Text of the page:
6 April 2017
The Ukrainian Parliament Commissioner for Human Rights (‘the Commissioner’), Valeriya Lutkovska, presented, on 31 March 2017, her annual report (‘the Report’) to Parliament, which outlines the actions her office took in 2016 in relation to data protection. In particular, the Commissioner summarised the most concerning data protection violations revealed by inspections of data controllers, and provided guidance to firms on policies to aid in compliance with Ukrainian data protection legislation.
Oleksiy Stolyarenko, Senior Associate at Baker McKenzie, told DataGuidance, “General understanding of, and compliance with, data protection legislation remains low in Ukraine, both in the private and government sectors. [In the Report] the Commissioner [highlighted violations] of the proportionality requirement, in that companies collect and process information in excess of what is reasonably necessary for the indicated purpose, the denial of access of data subjects to their personal data, and non-compliance with the reasonable terms for data processing and retention. Taking into account these violations, companies in Ukraine need to re-evaluate their personal data collection and processing policies.”
The Report outlines that the Commissioner examined 1,306 complaints from data subjects, on the basis of which her office carried out 76 inspections of data controllers, a large proportion of which included insurance operators and consumer services. In addition, the Report highlights failures of data controllers to follow and implement guarantees for, and report adequately on, the implementation of data subjects’ rights under the Law of 1 June 2010 No. 2297 on Personal Data Protection (‘the Law’). These included the lack of both adequate procedures and the technical capability of controllers’ systems to evaluate requests for access to information from law enforcement agencies, and for the use of employees’ personal data for administrative and HR purposes.
Companies must also keep accurate records of their personal data processing activities [and] establish reasonable terms for such processing
Stolyarenko commented, “In particular, the Commissioner found that companies do not keep a record of their data processing activities […] It is important to correctly identify the data that need to be collected, establish personal data flows within the organisation, and limit access to personal data. Companies must also […] establish reasonable terms for the data processing and implement a procedure for the erasure of personal data after the termination of the data processing.”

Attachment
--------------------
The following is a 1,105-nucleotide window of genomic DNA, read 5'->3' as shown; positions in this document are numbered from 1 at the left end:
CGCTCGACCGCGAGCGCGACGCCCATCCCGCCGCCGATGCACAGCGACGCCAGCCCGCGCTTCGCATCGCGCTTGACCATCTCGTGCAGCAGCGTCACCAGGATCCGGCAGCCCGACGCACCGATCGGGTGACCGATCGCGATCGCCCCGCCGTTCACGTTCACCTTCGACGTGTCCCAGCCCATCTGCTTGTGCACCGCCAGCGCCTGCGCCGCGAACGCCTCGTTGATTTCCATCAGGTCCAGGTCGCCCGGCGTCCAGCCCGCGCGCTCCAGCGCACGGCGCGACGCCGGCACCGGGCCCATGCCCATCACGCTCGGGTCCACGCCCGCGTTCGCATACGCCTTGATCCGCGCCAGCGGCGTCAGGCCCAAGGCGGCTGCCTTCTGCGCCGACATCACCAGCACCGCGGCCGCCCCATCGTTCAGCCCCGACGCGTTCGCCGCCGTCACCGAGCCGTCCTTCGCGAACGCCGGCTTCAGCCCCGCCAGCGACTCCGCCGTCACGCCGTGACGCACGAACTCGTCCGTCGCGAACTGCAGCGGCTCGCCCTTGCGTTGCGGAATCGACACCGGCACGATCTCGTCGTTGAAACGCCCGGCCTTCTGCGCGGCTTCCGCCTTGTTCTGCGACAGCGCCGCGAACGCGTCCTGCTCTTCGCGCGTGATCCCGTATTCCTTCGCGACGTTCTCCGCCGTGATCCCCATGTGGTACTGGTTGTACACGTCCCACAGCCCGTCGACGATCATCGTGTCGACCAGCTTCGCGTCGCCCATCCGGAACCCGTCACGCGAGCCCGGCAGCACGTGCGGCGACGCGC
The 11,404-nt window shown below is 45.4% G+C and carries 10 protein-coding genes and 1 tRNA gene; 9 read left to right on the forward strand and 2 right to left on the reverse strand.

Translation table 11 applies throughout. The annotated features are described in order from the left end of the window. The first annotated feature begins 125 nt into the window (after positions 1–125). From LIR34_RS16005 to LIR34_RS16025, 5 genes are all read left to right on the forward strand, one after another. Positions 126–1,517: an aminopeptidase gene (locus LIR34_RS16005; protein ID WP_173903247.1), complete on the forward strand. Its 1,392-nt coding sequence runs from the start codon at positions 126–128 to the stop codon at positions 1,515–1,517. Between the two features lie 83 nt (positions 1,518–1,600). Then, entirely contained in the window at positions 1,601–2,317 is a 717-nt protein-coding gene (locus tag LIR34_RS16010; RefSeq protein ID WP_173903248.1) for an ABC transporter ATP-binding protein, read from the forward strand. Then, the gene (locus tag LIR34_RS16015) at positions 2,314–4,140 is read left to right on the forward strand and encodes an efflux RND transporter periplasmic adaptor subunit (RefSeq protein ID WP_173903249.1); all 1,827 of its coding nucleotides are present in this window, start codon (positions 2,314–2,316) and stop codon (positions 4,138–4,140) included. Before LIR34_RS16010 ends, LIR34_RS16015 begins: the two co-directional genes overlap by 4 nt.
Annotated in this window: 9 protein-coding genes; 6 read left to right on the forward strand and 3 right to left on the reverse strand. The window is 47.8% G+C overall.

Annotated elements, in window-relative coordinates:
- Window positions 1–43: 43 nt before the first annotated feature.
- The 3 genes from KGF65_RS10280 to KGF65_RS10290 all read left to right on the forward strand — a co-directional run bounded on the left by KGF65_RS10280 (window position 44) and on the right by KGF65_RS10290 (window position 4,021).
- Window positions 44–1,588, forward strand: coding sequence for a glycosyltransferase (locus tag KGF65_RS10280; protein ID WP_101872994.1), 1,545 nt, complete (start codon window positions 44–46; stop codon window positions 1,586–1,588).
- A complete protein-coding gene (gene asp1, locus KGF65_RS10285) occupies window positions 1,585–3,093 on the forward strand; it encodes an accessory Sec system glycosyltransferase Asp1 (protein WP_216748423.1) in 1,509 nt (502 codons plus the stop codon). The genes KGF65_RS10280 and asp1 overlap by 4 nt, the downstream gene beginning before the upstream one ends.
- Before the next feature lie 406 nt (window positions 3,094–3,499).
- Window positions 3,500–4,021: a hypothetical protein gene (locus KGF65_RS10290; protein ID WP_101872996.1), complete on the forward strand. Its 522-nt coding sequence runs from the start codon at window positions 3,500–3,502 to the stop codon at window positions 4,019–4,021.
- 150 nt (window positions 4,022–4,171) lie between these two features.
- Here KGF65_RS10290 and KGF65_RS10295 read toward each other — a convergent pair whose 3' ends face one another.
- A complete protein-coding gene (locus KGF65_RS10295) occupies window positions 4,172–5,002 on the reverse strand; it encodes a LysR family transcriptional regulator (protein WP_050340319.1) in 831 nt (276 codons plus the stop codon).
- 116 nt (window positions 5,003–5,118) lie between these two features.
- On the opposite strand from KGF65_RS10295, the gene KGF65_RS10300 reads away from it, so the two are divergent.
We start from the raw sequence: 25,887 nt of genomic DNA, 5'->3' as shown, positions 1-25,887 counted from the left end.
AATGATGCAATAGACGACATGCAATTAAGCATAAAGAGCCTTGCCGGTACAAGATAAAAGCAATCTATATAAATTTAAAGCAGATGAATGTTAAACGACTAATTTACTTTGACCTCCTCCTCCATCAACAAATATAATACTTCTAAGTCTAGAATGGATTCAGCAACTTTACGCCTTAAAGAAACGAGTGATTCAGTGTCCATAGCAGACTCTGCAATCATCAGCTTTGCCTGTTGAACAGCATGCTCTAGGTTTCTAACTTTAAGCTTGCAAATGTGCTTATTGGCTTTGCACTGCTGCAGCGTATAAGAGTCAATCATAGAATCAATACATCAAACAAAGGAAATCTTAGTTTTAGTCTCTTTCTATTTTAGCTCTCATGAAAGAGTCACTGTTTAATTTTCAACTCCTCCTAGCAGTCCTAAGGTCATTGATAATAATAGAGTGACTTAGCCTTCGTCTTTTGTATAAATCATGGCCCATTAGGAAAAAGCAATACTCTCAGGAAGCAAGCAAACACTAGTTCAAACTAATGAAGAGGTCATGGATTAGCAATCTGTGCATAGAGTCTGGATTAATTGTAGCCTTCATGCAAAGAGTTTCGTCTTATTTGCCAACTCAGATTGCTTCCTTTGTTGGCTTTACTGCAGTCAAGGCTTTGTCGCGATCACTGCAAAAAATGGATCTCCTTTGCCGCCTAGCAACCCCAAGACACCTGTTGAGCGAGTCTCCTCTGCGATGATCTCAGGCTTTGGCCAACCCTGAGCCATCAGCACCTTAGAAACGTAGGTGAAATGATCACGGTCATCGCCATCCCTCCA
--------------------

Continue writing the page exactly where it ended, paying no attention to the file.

Additionally, although the Commissioner received 344 notifications of data processing from organisations, many of these included incomplete information. In particular, the Commissioner emphasised that one of the main violations was the failure to notify the Commissioner of the processing of sensitive data and of procedures for employee training on data protection compliance.
The Commissioner also announced that, with the support of the Council of Europe, the Parliament Committee on Human Rights, National Minorities and International Relations had established a working group to amend the Law in accordance with the General Data Protection Regulation (Regulation (EU) 2016/679) (‘GDPR’).
Stolyarenko concluded, “Even though Ukraine does not effectively enforce personal data legislation, some of the export-oriented Ukrainian companies, especially in the IT sector, must prepare for possible enforcement activities from the EU data protection authorities after the GDPR comes into force. Considering the potential for harsh fines and the lack of experience [of such companies] in dealing with personal data protection requirements, it is important for data controllers to start evaluating all of their activities as soon as possible.”
Kaveh Lahooti | Privacy Analyst